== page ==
SOAR is a 501(c)3 and donations are tax-deductible, please contact your tax adviser if you have questions.

Rehabilitating Birds with Lead Exposure

Symptoms or behaviors that may indicate lead exposure

lead symptoms, eagle hanging headLead poisoning symptoms:

  • Bird may be unable to stand, may appear "drunk"
    • Lead in the system can cause brain swelling (encephalitis) that interferes with vision and nerve function
    • Poor vision can lead to secondary injuries -- collisions with power-lines, cars, trees -- and may make birds less wary and possibly more easily approached and shot
  • Respiratory distress, open mouth breathing, purple mouth lining
    • Lead impairs the ability of the red blood cells to carry oxygen and so no matter how fast the bird breathes, they cannot properly oxygenate their blood
  • Muscle weakness
  • Dehydration and starvation
  • Kidney damage
  • Liver damage
  • Seizures
  • Death

How does SOAR test for elevated lead levels:

taking blood sampleSOAR can run blood lead levels on site with just one drop of blood. This gives us an immediate result and know for sure if the bird has an elevated blood lead level. Photo at right is of blood being drawn from a vein on the inside of the wing near the elbow for the blood lead test.

An elevated blood lead level combined with symptoms may call for chelation therapy. Calcium EDTA is used for chelation (this is the same medication that would be used for a human with an elevated blood lead level). It is a process of intramuscular injections over a period of time, followed by a rest period. The rest time allows the lead stored in the organs and bone to come out into the blood where the chelation medication can bind with it to form a compound the kidneys can excrete. This process is repeated as needed.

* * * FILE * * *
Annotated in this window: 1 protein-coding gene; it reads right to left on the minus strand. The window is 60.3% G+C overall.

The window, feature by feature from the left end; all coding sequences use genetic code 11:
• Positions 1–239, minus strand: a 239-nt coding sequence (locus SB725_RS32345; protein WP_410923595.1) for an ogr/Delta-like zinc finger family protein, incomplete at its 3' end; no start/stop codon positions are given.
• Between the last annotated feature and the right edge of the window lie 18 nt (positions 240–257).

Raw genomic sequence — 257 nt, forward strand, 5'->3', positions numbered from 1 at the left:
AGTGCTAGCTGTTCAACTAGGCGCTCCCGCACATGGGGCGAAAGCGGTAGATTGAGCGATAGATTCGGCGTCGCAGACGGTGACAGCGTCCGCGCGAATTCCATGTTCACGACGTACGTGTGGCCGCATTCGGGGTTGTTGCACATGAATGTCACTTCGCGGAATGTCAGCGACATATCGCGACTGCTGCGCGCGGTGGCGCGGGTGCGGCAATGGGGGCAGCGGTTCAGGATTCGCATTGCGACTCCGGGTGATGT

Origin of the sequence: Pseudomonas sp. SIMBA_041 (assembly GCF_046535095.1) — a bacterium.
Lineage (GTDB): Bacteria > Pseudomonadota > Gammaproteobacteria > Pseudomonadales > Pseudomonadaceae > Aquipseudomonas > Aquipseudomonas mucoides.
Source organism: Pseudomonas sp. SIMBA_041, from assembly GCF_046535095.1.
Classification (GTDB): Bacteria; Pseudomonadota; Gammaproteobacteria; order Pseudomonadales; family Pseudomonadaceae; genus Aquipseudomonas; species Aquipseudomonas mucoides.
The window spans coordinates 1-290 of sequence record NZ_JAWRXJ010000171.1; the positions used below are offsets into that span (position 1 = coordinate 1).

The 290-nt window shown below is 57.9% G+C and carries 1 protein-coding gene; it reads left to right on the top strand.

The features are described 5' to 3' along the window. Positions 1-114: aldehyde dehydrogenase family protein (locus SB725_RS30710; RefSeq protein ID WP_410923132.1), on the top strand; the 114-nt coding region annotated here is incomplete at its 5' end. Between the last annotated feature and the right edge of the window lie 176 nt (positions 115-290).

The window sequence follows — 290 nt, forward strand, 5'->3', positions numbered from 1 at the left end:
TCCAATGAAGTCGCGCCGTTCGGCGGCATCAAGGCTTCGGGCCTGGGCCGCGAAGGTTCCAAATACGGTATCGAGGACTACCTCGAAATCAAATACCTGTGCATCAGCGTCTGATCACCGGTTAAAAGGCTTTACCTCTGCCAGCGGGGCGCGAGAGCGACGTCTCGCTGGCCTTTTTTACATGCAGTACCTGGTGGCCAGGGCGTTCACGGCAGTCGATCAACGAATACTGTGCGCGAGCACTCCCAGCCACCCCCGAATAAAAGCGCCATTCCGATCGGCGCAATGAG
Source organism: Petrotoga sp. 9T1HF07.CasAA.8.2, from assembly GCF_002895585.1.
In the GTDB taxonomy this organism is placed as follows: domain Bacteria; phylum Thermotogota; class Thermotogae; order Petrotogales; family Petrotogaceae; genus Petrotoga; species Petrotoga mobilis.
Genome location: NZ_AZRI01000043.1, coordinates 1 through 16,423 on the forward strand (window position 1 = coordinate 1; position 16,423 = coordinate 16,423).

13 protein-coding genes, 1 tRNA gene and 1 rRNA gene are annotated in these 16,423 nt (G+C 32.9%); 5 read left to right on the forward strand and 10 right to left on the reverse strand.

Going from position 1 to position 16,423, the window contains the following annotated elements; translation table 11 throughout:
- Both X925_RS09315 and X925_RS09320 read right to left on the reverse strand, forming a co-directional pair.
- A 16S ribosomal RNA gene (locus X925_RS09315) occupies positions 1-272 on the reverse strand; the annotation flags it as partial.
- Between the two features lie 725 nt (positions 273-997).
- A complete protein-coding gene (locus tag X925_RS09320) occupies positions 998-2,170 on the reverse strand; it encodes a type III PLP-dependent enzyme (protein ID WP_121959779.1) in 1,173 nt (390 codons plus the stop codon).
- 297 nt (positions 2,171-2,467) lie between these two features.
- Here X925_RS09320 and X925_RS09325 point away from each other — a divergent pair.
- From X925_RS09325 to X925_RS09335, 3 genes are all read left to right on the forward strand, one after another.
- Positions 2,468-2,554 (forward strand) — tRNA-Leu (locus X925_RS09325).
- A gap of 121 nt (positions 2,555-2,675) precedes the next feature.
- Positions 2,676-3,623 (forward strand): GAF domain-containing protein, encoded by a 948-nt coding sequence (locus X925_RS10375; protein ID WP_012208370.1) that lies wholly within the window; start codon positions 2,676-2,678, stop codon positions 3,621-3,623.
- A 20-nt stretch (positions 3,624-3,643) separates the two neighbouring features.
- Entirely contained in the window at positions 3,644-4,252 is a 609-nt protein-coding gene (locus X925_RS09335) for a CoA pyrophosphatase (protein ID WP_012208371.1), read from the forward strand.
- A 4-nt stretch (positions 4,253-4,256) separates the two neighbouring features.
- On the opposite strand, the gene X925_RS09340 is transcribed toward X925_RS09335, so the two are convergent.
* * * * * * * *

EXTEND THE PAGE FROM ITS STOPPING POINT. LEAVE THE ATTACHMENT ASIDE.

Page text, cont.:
dead eagles

A blood lead level (BLL) over 0.2 and less than 0.6 ppm (parts per million) is considered a toxic (also described as sub-clinical) lead level and indicates exposure to lead, but may not be lethal by itself and may or may not require treatment, based on symptoms. A blood lead level above 0.6 ppm is considered a lethal (also described as clinical) lead level and most likely will chelate.




Attempted treatment:

  • Oral or subcutaneous fluids are given.
  • If the bird is not vomiting, a high calorie, easy to digest meals are given, usually hand feeding is necessary. We often start with just high-calorie fluids before solid foods are offered.
  • The bird is kept warm and quiet.
  • Chelation therapy

Recovery and Release

Each bird recovers at their own pace, much like an injured human athlete. Once the bird is moved from intensive care, then the bird is put in a flight pen with others of the same species. In the flight pen, the bird is able to exercise muscles into shape. Time in the flight pen also will tell us if their vision is good.

We can observe the birds from outside the flight pen. We look for effortless flight, with several laps around the pen without heavy breathing. With the return of good muscle-tone, effortless flight, and a healthy appetite, the bird is ready for release.

With every bird, the key to a release site is appropriate habitat for that bird! Weather plays a factor, too. We want to give these rehabilitated birds every chance at continued success, so will not release right before a winter storm or during one of Iowa's blazing hot spells. Owls tend to be released late in the day. Birds that migrate (like peregrines, osprey, swans, and barn owls) and are ready for release after fall migration are held to be released the next spring. The same is true for winter visitors that are not ready for release when others of their species are heading back north to breeding territory in the spring.

SOAR, occasionally has a public release event, usually held in the fall. Otherwise most releases are subdued and low-key. We do our best to document the release and share here.